Helping Your Autistic Child Succeed in a New School

autism and education

It helps if parents are able to begin the school year by laying a solid educational support system for their children. This is especially true if it will be the child’s first year in a particular school system.

Contacting the school system the year prior to their child’s enrollment gives parents the opportunity to talk to the special education coordinator and meet the principal and other teachers their child will likely encounter. Communicating needs and identifying existing supports was important for my son after we decided to transition him into a mainstreamed general education school. I was pleased with how the school was willing to work with our son’s needs during this transition.

Based on our experience, I would recommend the following tips for parents enrolling their autistic children in a new school and meeting with a new team of professionals:

  • Bring a valid IEP or confirm testing dates to create one.
  • Ask to see the classroom, cafeteria, library, computer lab, gym, or any other area your child will be in during the day. Make sure the furniture or seating arrangements seem suitable for your child.
  • Come with a list of concerns to discuss with the education team and ask how the school can address them.
  • Ask if they have appropriate break rooms for children who need sensory breaks.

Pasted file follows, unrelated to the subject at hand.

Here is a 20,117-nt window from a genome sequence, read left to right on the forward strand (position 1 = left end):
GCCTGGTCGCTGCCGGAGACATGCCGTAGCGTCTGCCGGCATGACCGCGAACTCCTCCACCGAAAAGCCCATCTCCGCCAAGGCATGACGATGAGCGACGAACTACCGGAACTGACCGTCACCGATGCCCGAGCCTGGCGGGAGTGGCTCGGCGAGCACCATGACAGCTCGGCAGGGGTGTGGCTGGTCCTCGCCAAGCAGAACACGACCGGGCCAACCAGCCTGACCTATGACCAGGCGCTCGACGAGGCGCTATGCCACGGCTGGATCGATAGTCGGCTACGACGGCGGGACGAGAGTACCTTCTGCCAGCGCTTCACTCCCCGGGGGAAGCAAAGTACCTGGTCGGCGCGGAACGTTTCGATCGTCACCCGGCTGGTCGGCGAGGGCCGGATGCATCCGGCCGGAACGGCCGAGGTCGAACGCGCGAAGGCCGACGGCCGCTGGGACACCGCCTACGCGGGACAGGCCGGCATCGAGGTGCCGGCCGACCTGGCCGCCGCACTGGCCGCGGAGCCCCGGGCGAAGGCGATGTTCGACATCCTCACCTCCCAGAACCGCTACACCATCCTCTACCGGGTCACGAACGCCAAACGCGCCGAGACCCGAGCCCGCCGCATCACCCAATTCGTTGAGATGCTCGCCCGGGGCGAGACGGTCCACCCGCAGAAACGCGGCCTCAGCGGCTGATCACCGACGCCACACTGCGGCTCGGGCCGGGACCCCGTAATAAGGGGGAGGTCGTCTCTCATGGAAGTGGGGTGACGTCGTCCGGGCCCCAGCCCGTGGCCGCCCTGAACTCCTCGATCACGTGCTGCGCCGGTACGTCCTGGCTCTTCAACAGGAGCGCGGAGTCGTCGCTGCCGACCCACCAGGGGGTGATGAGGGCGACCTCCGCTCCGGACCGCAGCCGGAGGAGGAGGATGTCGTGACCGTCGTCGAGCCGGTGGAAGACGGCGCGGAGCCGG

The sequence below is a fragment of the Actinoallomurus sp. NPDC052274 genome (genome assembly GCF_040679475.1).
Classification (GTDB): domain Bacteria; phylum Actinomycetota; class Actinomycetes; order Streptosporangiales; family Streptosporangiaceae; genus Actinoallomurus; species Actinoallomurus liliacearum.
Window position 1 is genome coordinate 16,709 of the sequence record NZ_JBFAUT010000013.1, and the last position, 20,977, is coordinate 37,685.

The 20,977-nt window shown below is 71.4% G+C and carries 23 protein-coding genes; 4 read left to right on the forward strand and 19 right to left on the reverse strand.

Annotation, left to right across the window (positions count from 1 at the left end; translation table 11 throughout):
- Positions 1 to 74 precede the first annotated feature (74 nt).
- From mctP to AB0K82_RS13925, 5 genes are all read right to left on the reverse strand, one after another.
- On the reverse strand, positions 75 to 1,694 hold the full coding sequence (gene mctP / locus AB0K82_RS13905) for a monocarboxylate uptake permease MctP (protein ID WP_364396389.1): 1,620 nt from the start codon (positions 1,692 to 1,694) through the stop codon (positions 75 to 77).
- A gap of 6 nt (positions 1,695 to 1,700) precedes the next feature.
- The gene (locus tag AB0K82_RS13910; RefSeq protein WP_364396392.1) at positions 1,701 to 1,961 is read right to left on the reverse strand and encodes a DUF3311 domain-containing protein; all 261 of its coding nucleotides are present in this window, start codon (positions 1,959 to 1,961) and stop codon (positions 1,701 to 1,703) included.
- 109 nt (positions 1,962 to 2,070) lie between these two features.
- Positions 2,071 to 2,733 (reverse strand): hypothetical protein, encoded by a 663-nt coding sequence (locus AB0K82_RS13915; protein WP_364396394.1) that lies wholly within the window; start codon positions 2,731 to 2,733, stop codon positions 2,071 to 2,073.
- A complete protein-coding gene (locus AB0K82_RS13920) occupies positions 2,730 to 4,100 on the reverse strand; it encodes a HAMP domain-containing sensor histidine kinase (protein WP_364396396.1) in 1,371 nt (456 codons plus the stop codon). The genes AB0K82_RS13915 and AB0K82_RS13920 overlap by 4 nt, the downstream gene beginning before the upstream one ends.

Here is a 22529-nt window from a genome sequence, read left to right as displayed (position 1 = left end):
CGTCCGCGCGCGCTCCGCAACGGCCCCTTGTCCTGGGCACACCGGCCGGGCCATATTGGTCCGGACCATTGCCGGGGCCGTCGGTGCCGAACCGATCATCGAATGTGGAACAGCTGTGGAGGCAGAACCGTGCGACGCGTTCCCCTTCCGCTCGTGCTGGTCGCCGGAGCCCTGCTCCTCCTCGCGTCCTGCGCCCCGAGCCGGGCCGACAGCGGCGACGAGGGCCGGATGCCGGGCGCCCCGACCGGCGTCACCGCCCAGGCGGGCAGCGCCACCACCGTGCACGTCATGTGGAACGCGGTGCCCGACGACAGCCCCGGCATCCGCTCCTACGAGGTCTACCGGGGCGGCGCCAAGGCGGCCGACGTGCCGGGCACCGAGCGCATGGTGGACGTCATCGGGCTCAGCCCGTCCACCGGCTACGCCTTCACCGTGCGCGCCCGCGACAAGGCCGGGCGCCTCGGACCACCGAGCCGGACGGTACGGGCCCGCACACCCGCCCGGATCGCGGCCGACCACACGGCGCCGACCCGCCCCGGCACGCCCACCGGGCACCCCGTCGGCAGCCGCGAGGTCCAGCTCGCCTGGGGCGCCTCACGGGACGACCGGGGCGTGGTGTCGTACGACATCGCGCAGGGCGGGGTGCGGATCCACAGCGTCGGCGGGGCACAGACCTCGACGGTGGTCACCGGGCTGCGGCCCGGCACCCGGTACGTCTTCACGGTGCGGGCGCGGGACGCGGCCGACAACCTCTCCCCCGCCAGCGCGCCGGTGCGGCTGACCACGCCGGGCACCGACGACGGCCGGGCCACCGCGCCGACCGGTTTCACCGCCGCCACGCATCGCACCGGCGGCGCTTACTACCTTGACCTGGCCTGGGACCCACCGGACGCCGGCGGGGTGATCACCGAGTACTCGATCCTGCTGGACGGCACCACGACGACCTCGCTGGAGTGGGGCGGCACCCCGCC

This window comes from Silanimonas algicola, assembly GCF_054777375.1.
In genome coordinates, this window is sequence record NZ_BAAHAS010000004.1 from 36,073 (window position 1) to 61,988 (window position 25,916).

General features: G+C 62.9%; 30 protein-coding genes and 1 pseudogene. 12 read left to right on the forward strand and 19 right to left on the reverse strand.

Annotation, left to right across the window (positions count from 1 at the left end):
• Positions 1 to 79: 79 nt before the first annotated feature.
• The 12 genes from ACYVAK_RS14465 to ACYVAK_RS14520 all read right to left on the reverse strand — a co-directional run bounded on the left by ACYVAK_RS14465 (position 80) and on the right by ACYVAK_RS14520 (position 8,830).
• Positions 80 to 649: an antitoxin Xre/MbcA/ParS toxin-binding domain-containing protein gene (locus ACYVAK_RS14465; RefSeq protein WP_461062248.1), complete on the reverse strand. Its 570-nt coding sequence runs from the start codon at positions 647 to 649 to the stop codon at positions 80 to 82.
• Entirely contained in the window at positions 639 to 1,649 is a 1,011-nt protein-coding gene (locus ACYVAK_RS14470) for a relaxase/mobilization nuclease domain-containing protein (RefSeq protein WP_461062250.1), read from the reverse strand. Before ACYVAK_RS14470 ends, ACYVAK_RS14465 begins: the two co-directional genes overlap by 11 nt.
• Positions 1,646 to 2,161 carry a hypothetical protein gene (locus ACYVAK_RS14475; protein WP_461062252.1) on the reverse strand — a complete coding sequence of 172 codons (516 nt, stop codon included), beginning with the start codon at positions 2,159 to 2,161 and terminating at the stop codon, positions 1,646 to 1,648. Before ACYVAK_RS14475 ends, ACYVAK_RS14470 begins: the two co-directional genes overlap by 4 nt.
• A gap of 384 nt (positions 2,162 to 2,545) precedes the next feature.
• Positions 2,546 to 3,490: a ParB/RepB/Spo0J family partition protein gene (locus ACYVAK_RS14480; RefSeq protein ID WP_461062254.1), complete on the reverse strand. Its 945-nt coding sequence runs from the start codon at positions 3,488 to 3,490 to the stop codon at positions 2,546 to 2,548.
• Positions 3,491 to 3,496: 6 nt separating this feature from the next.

• Ask for a daily schedule and determine where issues might arise for your child so you can address them with the education team.
  • Create a reference sheet about your child for the special education teacher. He or she can then make copies for everyone in the school who will work with your child. Include things your child likes and dislikes, as well as behavior management systems you use at home or have found especially effective in previous educational settings.
  • Take your child to the school as often as possible before the start of the year to meet teachers and get familiarized with the environment.
  • Ask the school for permission to take pictures of each room and education professional your child will be working with. You can then create a social story about school in a book, video, or slideshow format to review with your child before the start of school.
  • Ask the special education coordinator to connect you with parents of other autistic children. If there are no other autistic children, there may be other parents of special needs children or children with IEPs who may have a helpful perspective about ensuring educational rights in your school system and helping your child enjoy school.

Parents need to know that the people working with their children care about them. The more they can talk with professionals who can assure them of their experience or the willingness to adapt, accommodate, and support their children, the more comfortable they will be.

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